Chicago Mayor Lori Lightfoot on Sunday slammed unspecified “rumors” circulating online as “trash” as she vowed to “continue to lead” the city.
In a five-part Twitter thread posted Sunday morning, Lightfoot called the virtual chatter “homophobic, racist and misogynistic” as she warned anyone not willing to work with her on problems facing the city to “get out of the way.”
1/ Good morning from my mansion in Sauganash.
Seriously, though—our city doesn’t have any time for homophobic, racist and misogynistic rumors, today or any day.
— Lori Lightfoot (@LoriLightfoot) April 18, 2021
Here are the combined contents of Lightfoot’s thread:
Good morning from my mansion in Sauganash. Seriously, though—our city doesn’t have any time for homophobic, racist and misogynistic rumors, today or any day. It’s shocking and disappointing to see some media members and verified Twitter handles are peddling this trash as truth. If people hadn’t noticed, we have major challenges in Chicago we need to address TOGETHER. This nonsense that some apparently have the luxury of indulging in has not fed one person, stopped the pandemic, housed anyone living on the street or saved one young person. Anyone who wants to work with me to make progress, I’m ready. Even if we don’t always see eye to eye, if you actually love this city and want to be part of making it better, let’s do the work. The rest of you, get out of the way. I will continue to lead a group of the willing all across our city who are about doing the people’s work. The people of Chicago elected me mayor, and I will continue to serve today, tomorrow and into the future. Back to work.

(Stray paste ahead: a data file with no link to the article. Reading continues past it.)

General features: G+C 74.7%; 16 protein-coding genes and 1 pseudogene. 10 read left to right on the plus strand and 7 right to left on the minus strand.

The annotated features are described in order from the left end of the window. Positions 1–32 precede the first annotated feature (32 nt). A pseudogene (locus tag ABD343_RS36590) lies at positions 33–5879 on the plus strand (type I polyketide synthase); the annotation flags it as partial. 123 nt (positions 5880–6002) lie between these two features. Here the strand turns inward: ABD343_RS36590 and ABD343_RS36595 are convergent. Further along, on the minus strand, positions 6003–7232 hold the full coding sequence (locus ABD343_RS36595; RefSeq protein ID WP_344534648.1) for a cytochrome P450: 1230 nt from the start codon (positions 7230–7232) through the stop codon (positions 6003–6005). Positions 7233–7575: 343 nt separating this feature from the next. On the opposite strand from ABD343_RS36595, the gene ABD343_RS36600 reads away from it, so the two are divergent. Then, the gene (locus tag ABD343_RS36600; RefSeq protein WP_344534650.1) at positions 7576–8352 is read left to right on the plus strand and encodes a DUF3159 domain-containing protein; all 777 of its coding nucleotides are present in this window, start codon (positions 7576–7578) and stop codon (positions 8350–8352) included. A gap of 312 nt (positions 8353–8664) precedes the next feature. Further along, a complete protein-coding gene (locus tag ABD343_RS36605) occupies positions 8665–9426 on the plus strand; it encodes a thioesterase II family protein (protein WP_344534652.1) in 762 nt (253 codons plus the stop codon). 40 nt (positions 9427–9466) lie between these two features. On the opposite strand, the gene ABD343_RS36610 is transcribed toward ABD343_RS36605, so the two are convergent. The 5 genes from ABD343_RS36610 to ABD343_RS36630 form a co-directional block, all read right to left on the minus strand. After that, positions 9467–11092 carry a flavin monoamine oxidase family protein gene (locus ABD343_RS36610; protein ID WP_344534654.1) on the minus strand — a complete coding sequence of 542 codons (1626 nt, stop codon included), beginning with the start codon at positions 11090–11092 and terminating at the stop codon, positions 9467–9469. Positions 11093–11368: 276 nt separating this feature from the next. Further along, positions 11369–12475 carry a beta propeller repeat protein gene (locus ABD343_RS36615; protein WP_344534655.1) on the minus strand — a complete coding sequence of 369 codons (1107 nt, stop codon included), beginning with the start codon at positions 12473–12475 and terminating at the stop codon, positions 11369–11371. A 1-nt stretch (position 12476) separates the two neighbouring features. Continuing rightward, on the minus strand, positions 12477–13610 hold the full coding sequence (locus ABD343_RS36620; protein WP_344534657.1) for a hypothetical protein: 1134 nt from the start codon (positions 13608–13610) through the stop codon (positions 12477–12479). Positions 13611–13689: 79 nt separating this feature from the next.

Lightfoot swatted down the “rumors” as “trash” as tensions ran high in the city following the release of body camera video on Thursday showing a Chicago police officer fatally shooting 13-year-old Adam Toledo in the Little Village neighborhood last month.
Thousands of protesters gathered in Logan Square Friday night, moving toward Lightfoot’s home as they called for change amid an ongoing investigation into the shooting that has again put Chicago at the forefront of a nationwide debate on policing and racial justice.